“It’s a tremendous hammer,” he said of the DPA. “We have millions of them coming in. They are very easy. … In all fairness, governors could get them themselves. But we are going to do it. We’ll work with the governors and if they can’t do it, we’ll do it.” He added that “we have millions of them coming in very soon.”
The DPA allows the federal government to direct the production and distribution of goods in an emergency. Widespread testing is needed to reopen the country, but coronavirus tests and testing components have been scarce in parts of the country.
Governors battling outbreaks in their states say the swab shortages are serious, and that in the absence of federal aid they have had to get creative.
“The people who are actually going to do the swabbing, many times they don’t have the swabs,” Ohio Gov. Mike DeWine told MSNBC on Sunday morning. “So what we did in Ohio — Ohio State University and our health department got together, formed a group, and they’re working every day to get more swabs out.”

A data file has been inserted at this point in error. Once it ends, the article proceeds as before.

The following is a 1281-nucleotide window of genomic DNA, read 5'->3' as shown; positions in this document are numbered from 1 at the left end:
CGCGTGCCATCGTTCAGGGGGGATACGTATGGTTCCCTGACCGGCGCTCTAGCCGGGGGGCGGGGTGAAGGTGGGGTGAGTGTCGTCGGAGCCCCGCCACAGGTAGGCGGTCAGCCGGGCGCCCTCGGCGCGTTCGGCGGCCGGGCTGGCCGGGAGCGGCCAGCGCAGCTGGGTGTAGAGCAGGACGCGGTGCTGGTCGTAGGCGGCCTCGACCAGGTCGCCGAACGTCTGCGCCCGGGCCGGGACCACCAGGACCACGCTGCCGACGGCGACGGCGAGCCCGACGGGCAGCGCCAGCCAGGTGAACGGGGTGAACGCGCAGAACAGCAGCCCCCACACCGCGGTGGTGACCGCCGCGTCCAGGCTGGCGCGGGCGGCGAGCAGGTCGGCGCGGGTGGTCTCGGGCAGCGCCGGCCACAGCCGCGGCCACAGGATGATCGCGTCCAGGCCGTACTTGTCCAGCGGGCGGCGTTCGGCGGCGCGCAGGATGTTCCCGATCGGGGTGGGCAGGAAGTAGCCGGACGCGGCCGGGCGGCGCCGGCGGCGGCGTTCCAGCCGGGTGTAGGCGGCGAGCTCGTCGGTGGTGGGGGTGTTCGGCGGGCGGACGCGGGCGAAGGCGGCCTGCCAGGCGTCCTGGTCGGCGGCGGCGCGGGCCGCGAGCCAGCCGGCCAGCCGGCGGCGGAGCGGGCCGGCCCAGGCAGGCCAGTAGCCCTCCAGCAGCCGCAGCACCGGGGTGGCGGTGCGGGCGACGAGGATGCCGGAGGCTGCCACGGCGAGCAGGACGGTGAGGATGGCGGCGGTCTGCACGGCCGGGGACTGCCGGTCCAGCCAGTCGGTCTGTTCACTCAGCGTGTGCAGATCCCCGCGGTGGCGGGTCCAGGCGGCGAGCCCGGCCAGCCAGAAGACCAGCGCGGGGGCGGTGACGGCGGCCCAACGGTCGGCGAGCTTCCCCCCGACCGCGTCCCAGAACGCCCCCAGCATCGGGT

Still, DeWine, a Republican, emphasized that the workaround is far from adequate for the level of testing the state needs to even think about reopening its economy as President Trump has urged.
“We’re making progress, but we’re not where we would like to be certainly,” he said.
Michigan Gov. Gretchen Whitmer, a Democrat, also lamented the lack of tests, along with swabs and reagents, another testing component that is in short supply.
“This is not a unique situation in Michigan,” Whitmer said, citing comments from Maryland’s and Virginia’s governors. “But the crisis that we’re confronting is unique. And that’s precisely why it would really be incredibly helpful if the federal government would use the Defense Production Act to start making these swabs and reagents, so we can improve testing.”